The ACT Brumbies are coming to grips with their seventh major leadership change in five years after chairman Robert Kennedy stood down from his position at the annual general meeting on Wednesday night.
Kennedy will retain his position on the ACT Rugby Union board, but will be replaced by Phil Thomson in the chairman's role.
The move means Thomson has filled almost every administration position at the Brumbies having been a former team manager, an interim chief executive last year, a board member and now as chairman.
Kennedy is adamant the Super Rugby club is in a strong position to cope with another significant change, insisting the Brumbies can flourish under the leadership of Thomson and chief executive Michael Thomson.
The Brumbies have had three chairmans and four chief executives since the end of 2013, coinciding with the most turbulent period in the club's history.
Kennedy was at the coalface of a bitter dispute with former boss Michael Jones last year and worked with Michael Thomson this year to save the Brumbies from being axed from Super Rugby.
Kennedy said the time was right for change after a three-year tenure, maintaining his board position but freeing up time to focus on his business and family as he prepares for the arrival of his second child.
"From my point of view, I feel I've got the organisation in a better place than when I inherited it a few years ago," Kennedy said.
"We went backwards before we went forward. But I'm confident I'm handing this on in a better place and confident in Phil Thomson stepping into that role. He will take the organisation forward, I'm sure of that."
The Brumbies announced a profit of $14,361 at the AGM, an almost $900,000 turnaround after losing more than $3 million in the previous three years.
Board member Carmel McGregor also stood down at the meeting, but the organisation will delay filling its two vacant director positions until next year. Matt Nobbs was re-elected and appointed deputy chairman.
Phil Thomson was the Brumbies acting boss for six months last year before Michael Thomson stepped into a full-time role in January.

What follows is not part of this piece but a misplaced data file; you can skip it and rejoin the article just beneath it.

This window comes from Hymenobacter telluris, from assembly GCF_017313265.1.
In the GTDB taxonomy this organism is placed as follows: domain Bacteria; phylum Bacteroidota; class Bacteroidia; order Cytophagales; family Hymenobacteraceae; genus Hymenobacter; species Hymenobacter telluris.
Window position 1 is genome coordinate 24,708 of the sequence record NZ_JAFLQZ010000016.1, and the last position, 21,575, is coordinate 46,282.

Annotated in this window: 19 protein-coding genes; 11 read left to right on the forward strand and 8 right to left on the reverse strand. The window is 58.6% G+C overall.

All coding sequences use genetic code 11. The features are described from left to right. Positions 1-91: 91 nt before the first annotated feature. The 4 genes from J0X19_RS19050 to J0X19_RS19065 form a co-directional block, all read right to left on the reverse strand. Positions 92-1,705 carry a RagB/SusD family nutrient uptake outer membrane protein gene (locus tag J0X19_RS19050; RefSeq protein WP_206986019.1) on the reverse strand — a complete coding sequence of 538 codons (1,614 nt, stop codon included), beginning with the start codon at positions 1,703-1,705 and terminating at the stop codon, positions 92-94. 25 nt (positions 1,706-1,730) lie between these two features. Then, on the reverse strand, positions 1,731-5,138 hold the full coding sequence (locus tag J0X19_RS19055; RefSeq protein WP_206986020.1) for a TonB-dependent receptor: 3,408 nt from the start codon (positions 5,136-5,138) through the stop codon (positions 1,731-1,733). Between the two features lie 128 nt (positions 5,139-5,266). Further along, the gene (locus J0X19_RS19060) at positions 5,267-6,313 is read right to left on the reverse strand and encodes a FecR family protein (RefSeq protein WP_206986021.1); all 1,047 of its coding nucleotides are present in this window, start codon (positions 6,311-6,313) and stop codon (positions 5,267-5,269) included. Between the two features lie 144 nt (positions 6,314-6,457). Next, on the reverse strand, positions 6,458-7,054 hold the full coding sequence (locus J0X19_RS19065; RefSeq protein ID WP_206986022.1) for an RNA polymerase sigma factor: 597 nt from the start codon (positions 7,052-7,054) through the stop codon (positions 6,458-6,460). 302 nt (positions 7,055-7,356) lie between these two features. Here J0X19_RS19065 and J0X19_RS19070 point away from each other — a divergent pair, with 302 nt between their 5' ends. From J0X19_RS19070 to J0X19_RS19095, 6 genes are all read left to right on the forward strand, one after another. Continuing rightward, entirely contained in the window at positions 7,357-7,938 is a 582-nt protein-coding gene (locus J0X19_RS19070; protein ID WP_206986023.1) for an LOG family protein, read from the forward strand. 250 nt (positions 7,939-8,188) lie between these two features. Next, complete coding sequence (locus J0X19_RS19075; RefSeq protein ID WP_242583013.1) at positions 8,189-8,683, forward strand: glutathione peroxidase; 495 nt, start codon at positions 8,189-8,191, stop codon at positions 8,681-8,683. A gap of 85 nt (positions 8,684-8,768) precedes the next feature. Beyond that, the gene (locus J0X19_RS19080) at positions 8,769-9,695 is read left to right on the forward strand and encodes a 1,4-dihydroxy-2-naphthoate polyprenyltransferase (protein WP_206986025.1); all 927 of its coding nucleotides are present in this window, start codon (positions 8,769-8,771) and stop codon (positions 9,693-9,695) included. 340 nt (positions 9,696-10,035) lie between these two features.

Phil Thomson. Photo: Karleen Minney
"I think it's a really nice progression. Rob came in at a really tough time, he's done a great job steadying the ship. I think we're starting to go forward quite nicely," Michael Thomson said.
"Phil certainly brings so much around credibility in rugby union, his level of integrity and honesty ... he knows what it's like to run the club.
"He'll bring another level of stability and another level of opportunity for us."
Kennedy replaced Sean Hammond in 2014 after previously being on the Brumbies finance and audit committee. He has been a foundation sponsor of the Brumbies since 1996.
But nothing could have prepared him for the storm that followed after becoming chairman as relationships between the Brumbies and key stakeholders were fractured, including an ugly ACT rugby union war that led to Jones' departure.
More drama was to follow when the Rugby Australia, formerly the ARU, decided it was time to axe a team from Super Rugby.
The Brumbies were on the chopping block alongside the Western Force and Melbourne Rebels, forcing the two-time champions to fight for their future.
The Force was exiled while RA said it spared the Brumbies because of their rich history and a solid financial position.
"If we had put a foot wrong a couple times during that period, we could have been where the Force ended up," Kennedy said.
"I wouldn't say it [being chairman] took a toll on me, it will be one of my life experiences.
"I didn't ask to be put in this role. [When I started] we didn't have a chairman, a chief executive, a major sponsor and we'd lost $1.6 million the year before, so it was one of the bigger challenges I've had.
"But as a lifetime rugby supporter ... it was an honour and a privileged. I did the best I could in the circumstances and I'm confident with where the organisation is."
Kennedy also implemented a board restructure and nominations committee to align with the Australian Sports Commission best practice model.